It’s The Dictator, Stupid!

Instapundit points out this article in the New Republic by Michael Rubin, which makes a couple interesting points about the situation in Iraq. First, that US sanctions aren’t starving Iraqis–Saddam is (as though anyone with half a brain didn’t already know that, but it’s nice to see the evidence laid out compellingly).

But what’s even more interesting to me is that, considering that it was actually written in June, months before the Current Unpleasantness, it also provides ample reason to think that if we were to provide Iraq with the same disinfectant treatment that we’re presently giving Afghanistan, that the populace there would be just as supportive. Just as the people least unhappy about bombing Afghanistan seem to be Afghans, I suspect that when (not if) we start to pound on Saddam, the wails and choruses of woe will come not from the Iraqis, but from outside Iraq. Hopefully, by spring, Saddam and his minions will have good cause to ask, “Why do they hate us?”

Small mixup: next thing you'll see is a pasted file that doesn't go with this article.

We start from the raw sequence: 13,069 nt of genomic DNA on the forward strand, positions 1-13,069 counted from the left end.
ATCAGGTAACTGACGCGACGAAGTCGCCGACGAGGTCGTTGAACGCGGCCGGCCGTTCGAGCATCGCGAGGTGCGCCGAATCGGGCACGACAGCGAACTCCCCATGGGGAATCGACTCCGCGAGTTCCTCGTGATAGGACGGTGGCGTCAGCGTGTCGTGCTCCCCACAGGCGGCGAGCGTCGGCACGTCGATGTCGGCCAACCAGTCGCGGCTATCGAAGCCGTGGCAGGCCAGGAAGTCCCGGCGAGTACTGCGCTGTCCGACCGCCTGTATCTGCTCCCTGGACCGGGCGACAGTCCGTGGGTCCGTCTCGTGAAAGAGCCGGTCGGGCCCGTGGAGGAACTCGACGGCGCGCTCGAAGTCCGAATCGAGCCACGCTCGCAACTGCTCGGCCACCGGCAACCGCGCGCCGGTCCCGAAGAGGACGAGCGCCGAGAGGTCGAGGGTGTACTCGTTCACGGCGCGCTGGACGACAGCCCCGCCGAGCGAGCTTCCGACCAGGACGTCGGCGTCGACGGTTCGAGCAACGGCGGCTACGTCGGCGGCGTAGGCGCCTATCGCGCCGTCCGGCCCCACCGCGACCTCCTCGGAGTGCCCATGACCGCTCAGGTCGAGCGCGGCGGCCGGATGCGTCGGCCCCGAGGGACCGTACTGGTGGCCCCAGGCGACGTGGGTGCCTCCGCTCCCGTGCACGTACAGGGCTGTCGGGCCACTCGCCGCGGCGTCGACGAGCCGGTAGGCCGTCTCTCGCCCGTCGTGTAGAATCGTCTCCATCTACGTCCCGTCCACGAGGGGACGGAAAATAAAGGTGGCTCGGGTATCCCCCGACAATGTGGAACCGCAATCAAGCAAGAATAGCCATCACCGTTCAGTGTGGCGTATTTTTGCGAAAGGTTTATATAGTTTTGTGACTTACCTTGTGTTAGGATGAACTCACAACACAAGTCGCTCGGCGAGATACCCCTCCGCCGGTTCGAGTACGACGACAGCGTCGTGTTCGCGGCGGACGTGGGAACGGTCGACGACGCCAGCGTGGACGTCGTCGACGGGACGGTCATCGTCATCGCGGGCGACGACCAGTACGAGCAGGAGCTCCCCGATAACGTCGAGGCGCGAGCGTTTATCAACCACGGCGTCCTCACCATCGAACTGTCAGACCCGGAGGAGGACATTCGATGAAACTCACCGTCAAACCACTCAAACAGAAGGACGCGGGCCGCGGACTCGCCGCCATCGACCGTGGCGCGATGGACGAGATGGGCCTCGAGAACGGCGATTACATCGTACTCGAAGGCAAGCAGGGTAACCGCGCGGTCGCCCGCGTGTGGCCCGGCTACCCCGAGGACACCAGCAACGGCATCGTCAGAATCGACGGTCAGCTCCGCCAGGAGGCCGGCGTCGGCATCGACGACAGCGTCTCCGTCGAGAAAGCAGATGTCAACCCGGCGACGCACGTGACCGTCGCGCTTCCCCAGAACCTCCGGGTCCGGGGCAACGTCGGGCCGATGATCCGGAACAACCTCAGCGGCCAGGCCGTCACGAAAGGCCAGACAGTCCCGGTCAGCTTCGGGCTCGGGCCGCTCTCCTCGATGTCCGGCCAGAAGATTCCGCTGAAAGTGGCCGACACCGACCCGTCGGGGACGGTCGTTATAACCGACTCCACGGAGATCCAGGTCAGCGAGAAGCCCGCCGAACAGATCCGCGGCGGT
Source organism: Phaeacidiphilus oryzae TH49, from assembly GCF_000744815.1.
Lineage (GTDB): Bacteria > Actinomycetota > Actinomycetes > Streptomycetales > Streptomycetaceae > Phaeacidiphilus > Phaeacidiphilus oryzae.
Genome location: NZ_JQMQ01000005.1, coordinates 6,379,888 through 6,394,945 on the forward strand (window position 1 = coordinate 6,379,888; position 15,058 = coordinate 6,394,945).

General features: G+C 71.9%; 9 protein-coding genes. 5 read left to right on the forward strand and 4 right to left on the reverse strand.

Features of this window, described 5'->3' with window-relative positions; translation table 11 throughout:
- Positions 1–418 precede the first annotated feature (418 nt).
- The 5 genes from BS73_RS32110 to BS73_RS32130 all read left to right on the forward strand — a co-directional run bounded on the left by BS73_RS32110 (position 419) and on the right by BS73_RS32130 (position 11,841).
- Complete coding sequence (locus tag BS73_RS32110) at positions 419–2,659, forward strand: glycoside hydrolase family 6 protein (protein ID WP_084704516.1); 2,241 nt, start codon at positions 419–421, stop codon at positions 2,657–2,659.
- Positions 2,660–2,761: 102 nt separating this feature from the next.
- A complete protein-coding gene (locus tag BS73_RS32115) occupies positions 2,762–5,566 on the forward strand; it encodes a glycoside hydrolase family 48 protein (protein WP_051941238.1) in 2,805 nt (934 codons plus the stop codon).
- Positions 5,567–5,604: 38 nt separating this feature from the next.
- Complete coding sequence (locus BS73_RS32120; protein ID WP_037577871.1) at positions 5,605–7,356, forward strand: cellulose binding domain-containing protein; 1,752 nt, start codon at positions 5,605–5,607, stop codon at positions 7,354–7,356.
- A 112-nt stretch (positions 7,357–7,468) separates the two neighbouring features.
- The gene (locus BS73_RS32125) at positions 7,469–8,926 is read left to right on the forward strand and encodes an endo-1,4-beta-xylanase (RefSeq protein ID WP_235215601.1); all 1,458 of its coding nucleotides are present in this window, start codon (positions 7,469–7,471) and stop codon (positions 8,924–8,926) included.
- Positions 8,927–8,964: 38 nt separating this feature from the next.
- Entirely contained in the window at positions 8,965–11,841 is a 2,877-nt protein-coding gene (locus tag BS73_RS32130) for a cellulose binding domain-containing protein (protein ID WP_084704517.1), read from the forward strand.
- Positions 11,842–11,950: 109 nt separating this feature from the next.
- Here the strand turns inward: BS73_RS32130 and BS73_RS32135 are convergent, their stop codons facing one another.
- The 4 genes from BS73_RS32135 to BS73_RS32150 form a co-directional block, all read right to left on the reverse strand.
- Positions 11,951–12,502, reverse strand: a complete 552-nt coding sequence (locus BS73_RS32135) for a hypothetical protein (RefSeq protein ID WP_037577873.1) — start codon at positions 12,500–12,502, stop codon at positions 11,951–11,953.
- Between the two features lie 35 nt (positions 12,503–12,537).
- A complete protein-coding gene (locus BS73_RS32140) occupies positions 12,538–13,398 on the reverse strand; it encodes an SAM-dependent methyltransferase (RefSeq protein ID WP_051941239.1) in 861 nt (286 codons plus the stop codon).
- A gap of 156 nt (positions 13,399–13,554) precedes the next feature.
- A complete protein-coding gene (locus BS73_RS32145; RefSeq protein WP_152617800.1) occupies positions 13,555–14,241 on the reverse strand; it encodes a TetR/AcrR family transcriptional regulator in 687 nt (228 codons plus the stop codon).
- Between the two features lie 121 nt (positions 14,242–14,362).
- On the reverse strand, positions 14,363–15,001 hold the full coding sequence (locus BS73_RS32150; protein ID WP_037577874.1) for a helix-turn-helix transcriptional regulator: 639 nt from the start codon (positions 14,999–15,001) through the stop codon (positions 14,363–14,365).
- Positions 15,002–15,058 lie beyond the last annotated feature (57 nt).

It’s The Dictator, Stupid!

Instapundit points out this article in the New Republic by Michael Rubin, which makes a couple interesting points about the situation in Iraq. First, that US sanctions aren’t starving Iraqis–Saddam is (as though anyone with half a brain didn’t already know that, but it’s nice to see the evidence laid out compellingly).